The effects of the above can be quite significant:

If the result stands, it would prove that the two classes P and NP are not identical, and impose severe limits on what computers can accomplish – implying that many tasks may be fundamentally, irreducibly complex.

For some problems – including factorisation – the result does not clearly say whether they can be solved quickly. But a huge sub-class of problems called "NP-complete" would be doomed. A famous example is the travelling salesman problem – finding the shortest route between a set of cities. Such problems can be checked quickly, but if P ≠ NP then there is no computer program that can complete them quickly from scratch.

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Except for the mention of statistical physics, this has nothing to do with the proof structure here, and is just general blather (but correct) about P versus NP. –  ShreevatsaR Aug 12 '10 at 7:39

This is my understanding of the proof technique: he uses first order logic to characterize all polynomial time algorithms, and then shows that for large SAT problems with certain properties that no polynomial time algorithm can determine their satisfiability.

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The second part ("and then…") is more or less the statement that P≠NP. :-) –  ShreevatsaR Aug 9 '10 at 21:17

One other way of thinking about it, which may be entirely wrong, but is my first impression as I'm reading it on the first pass, is that we think of assigning/clearing terms in circuit satisfaction as forming and breaking clusters of 'ordered structure', and that he's then using statistical physics to show that there isn't enough speed in the polynomial operations to perform those operations in a particular "phase space" of operations, because these "clusters" end up being too far apart.

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The proof is being discussed further here: michaelnielsen.org/polymath1/… –  John with waffle Aug 12 '10 at 14:59

Such proof would have to cover all classes of algorithms ... like continuous global optimization. For example in 3SAT problem we have to valuate variables to fulfill all alternatives of triples of these variables or their negations – look that x OR y can be changed into optimizing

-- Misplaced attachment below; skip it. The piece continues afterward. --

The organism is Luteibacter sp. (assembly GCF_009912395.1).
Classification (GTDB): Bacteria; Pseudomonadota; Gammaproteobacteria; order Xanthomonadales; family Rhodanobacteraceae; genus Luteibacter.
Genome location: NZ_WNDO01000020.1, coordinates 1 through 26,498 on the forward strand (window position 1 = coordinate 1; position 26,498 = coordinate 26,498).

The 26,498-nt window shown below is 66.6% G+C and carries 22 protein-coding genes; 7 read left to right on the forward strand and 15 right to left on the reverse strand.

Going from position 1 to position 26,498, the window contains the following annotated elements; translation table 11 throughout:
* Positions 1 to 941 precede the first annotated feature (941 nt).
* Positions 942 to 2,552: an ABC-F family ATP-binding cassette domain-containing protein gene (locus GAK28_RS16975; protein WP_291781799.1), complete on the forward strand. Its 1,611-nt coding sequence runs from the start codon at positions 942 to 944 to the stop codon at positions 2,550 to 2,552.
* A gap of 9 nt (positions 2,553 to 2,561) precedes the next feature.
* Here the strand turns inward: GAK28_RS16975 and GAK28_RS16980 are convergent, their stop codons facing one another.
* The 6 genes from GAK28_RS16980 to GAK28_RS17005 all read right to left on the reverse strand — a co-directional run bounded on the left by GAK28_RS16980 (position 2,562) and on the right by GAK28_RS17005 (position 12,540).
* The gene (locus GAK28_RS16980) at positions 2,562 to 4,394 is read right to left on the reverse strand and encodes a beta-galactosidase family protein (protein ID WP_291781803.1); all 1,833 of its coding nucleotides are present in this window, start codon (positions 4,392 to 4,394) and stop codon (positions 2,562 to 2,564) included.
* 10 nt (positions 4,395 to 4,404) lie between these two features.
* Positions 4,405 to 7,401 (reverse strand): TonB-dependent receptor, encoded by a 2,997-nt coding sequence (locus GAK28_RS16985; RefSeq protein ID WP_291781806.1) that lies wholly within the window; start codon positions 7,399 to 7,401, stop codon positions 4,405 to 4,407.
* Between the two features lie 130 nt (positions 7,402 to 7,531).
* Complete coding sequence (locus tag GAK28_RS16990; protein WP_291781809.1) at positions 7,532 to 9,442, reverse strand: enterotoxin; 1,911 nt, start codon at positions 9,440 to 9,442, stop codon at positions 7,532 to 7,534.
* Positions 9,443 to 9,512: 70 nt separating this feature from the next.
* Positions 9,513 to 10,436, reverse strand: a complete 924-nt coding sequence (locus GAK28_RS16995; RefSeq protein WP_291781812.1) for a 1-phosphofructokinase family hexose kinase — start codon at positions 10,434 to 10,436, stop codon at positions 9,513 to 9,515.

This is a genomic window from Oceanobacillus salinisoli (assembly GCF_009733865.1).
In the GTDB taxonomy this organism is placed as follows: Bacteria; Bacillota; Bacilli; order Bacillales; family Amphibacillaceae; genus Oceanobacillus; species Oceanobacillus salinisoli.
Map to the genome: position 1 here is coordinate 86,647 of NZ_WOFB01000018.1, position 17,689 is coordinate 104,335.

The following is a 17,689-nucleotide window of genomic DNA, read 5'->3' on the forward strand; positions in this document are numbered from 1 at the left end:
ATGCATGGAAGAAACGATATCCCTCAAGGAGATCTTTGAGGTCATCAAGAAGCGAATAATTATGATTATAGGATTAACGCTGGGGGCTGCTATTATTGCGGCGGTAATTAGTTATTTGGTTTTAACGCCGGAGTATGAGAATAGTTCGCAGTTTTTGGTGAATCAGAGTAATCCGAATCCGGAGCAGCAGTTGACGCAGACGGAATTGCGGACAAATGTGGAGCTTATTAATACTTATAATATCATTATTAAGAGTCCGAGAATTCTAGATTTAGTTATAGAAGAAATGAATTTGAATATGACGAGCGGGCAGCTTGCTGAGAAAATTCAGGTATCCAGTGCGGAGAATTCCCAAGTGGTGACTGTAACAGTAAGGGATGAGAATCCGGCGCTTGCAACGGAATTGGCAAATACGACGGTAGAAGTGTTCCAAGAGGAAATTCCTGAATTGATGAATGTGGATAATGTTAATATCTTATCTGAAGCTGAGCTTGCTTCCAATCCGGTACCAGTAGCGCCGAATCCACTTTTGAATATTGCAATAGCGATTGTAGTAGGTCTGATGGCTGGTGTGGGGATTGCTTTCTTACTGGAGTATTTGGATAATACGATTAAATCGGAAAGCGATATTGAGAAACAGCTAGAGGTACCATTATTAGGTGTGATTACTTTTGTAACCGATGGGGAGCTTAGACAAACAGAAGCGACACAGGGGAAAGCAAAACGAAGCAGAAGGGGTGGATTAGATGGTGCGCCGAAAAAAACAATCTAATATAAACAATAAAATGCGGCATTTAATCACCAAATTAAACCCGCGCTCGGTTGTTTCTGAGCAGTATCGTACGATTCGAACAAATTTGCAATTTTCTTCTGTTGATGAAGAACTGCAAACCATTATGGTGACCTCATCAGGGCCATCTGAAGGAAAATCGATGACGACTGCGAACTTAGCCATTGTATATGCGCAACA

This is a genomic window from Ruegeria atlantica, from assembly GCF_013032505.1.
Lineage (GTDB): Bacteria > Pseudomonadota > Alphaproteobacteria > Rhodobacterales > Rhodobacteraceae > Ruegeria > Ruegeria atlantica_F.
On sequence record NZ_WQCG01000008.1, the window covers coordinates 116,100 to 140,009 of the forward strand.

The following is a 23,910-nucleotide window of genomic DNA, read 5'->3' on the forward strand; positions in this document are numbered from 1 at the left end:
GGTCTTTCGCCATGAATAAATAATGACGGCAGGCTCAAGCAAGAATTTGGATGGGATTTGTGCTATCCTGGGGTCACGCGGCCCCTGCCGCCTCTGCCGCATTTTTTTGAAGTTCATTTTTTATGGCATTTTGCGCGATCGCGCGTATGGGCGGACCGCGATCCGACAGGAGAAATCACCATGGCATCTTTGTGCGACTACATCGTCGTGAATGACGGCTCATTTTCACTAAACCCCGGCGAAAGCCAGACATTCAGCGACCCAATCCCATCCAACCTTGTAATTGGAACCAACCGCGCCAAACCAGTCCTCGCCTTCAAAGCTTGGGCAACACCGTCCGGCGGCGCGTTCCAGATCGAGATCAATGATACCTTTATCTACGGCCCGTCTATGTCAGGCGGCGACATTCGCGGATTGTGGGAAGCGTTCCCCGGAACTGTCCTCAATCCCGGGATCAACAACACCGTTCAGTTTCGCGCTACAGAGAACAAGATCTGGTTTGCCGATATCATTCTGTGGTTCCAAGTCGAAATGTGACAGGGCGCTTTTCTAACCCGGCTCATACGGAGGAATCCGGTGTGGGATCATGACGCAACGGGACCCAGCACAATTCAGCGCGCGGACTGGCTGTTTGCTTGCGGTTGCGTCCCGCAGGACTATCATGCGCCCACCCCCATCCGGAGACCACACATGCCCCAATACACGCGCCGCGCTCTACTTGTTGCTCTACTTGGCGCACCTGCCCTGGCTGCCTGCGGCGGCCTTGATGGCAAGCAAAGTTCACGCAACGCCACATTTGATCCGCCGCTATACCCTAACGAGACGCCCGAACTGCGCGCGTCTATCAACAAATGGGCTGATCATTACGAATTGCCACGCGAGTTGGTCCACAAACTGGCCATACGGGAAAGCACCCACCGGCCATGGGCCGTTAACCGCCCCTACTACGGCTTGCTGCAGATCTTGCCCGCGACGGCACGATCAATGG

((x-1)^2+y^2)((x-1)^2+(y-1)^2)(x^2+(y-1)^2)

and analogously seven terms for alternative of three variables. Finding global minimum of sum of such polynomials for all terms, would solve our problem. (source)

It's going out of standard combinatorial techniques to continuous world using gradient methods, local minims removing methods, evolutionary algorithms ... it's completely different kingdom - numerical analysis - I don't believe such proof could really cover (?)

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False. If one NP-complete problem is not in P, then the question is answered. –  Andres Jaan Tack Aug 12 '10 at 10:47
    
You've taken me wrong: I'm talking about class of approaches - if a different one works for 3SAT, all these problems are in P. Continuous global optimization approach makes that we do not longer work on true/false ... but on continuous variables - watching gradient flow in continuous landscape instead of working on discrete sets. –  skeptic Aug 12 '10 at 11:04
    
As I understand it, he classifies all possible algorithms to solve P-problems in polynomial time, then proves that none of them solves 3SAT. –  BlueRaja - Danny Pflughoeft Aug 12 '10 at 14:41
    
All possible algorithms working on possible solutions ... but here we work literally between them ... I've worked on both complexity and numerical analysis, but I have no idea how to even calculate complexity of such complex continuous global optimization problems??? –  skeptic Aug 13 '10 at 10:08

It's worth noting that with proofs, "the devil is in the detail". The high level overview is obviously something like:

Some some sort of relationship between items, show that this relationship implies X and that implies Y and thus my argument is shown.

I mean, it may be via Induction or any other form of proving things, but what I'm saying is the high level overview is useless. There is no point explaining it. Although the question itself relates to computer science, it is best left to mathematicians (thought it is certainly incredibly interesting).

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A note: if the high level overview is useless, then you may have gone too high to generate an overview. –  RCIX Aug 10 '10 at 4:50